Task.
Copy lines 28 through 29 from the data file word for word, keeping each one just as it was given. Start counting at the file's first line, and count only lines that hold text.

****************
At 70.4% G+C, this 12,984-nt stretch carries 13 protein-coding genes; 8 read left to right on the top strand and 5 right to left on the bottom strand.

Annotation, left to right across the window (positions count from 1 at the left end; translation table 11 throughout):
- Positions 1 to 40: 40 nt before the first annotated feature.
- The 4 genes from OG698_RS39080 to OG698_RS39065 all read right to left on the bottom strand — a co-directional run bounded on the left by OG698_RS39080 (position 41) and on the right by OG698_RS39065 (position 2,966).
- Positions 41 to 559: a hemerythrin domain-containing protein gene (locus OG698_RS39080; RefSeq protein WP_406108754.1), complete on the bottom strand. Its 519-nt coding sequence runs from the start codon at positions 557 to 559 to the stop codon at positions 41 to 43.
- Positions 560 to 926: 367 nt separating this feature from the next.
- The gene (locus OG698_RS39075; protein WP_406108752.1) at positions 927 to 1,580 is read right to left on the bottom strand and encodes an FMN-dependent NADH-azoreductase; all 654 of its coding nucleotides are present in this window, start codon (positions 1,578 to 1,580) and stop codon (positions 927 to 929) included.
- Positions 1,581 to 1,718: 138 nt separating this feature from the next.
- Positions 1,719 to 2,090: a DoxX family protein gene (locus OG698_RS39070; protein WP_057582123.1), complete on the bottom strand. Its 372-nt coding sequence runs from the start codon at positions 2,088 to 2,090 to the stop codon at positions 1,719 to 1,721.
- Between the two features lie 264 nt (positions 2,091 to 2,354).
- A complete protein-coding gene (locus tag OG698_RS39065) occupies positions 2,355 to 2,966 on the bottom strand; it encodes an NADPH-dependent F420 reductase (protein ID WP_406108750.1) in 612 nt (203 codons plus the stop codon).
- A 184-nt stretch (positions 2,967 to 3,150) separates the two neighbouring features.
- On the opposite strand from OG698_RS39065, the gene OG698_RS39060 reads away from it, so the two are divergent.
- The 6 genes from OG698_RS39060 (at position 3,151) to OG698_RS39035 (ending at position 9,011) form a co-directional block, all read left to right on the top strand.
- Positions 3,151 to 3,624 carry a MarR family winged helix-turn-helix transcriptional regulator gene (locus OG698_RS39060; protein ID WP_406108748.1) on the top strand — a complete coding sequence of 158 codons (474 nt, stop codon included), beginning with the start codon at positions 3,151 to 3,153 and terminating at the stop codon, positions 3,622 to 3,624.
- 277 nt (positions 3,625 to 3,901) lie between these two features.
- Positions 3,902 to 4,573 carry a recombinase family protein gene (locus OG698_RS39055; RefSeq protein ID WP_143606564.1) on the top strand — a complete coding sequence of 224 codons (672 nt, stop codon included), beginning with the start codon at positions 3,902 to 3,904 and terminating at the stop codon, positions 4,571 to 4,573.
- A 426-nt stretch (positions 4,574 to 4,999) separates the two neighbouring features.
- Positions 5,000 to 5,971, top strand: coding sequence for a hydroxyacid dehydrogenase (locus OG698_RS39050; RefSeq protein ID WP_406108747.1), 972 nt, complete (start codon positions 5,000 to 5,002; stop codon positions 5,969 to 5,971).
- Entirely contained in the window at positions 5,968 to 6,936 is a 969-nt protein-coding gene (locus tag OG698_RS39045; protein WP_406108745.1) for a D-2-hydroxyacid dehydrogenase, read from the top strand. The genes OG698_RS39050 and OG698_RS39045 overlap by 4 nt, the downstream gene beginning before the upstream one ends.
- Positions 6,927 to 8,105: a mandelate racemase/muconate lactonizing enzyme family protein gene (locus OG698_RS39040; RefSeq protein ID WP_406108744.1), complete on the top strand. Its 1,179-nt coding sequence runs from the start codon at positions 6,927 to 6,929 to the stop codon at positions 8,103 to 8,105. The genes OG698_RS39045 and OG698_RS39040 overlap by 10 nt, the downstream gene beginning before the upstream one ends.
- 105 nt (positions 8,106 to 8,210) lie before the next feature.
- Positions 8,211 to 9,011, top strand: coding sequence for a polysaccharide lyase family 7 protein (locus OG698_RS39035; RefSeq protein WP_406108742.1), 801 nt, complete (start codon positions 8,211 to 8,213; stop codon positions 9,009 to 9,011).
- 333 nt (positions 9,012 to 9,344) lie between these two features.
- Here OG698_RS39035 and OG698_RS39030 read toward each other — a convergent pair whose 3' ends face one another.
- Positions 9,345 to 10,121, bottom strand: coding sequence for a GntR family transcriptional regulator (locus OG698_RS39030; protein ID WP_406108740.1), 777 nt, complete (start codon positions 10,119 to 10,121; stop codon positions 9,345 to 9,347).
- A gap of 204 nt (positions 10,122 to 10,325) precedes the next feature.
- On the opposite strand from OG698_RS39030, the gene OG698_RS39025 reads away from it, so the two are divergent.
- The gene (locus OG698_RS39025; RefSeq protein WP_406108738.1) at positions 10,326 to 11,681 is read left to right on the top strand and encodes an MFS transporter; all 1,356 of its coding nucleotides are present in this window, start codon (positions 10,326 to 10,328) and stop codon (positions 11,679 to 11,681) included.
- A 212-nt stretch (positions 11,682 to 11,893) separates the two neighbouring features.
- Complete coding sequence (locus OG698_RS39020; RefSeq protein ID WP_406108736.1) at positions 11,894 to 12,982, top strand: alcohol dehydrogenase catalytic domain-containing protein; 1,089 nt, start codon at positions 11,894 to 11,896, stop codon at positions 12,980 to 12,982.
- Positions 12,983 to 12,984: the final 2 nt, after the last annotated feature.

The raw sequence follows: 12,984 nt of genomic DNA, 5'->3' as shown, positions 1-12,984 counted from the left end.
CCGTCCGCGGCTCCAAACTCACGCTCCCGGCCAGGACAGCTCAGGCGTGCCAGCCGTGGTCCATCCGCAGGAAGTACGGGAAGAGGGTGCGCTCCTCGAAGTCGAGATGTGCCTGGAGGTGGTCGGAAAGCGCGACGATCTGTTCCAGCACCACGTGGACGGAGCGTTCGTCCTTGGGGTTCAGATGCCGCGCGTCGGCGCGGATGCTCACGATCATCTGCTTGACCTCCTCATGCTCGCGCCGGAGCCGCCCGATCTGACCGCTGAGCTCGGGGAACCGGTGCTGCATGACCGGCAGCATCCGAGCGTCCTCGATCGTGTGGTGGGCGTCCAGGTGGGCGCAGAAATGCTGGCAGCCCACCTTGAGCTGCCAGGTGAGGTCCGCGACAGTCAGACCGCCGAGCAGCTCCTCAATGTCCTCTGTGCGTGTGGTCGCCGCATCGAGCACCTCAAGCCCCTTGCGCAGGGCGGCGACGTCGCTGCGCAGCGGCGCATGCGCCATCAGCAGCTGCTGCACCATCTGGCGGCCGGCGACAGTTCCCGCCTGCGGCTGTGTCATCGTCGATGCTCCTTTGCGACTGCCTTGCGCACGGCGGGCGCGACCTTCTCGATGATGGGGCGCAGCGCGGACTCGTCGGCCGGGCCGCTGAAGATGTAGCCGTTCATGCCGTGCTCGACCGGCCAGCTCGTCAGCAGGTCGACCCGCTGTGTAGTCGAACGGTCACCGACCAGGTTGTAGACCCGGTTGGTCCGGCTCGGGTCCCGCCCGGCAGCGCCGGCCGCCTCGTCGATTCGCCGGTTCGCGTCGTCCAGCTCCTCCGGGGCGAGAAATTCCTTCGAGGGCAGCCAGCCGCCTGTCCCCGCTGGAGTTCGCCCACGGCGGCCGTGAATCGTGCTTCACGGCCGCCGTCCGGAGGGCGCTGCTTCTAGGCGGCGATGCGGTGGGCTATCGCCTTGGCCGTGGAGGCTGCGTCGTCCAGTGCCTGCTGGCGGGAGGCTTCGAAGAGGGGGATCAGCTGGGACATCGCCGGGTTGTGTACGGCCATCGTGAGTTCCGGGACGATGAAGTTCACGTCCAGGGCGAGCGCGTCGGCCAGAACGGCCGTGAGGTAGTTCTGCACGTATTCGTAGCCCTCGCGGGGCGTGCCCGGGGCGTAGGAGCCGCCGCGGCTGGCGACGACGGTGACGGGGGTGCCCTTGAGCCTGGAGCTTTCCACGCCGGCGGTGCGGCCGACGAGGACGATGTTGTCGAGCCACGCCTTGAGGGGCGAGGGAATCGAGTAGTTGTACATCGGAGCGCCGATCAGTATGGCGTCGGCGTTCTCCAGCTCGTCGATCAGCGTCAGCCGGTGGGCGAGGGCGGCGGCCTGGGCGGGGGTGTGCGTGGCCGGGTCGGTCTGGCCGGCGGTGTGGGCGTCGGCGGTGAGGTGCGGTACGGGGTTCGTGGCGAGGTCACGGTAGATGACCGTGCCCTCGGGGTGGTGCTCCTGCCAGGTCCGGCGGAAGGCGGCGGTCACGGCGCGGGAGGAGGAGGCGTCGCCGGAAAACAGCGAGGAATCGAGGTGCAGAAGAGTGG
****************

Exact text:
- On the opposite strand from OG698_RS39030, the gene OG698_RS39025 reads away from it, so the two are divergent.
- The gene (locus OG698_RS39025; RefSeq protein WP_406108738.1) at positions 10,326 to 11,681 is read left to right on the top strand and encodes an MFS transporter; all 1,356 of its coding nucleotides are present in this window, start codon (positions 10,326 to 10,328) and stop codon (positions 11,679 to 11,681) included.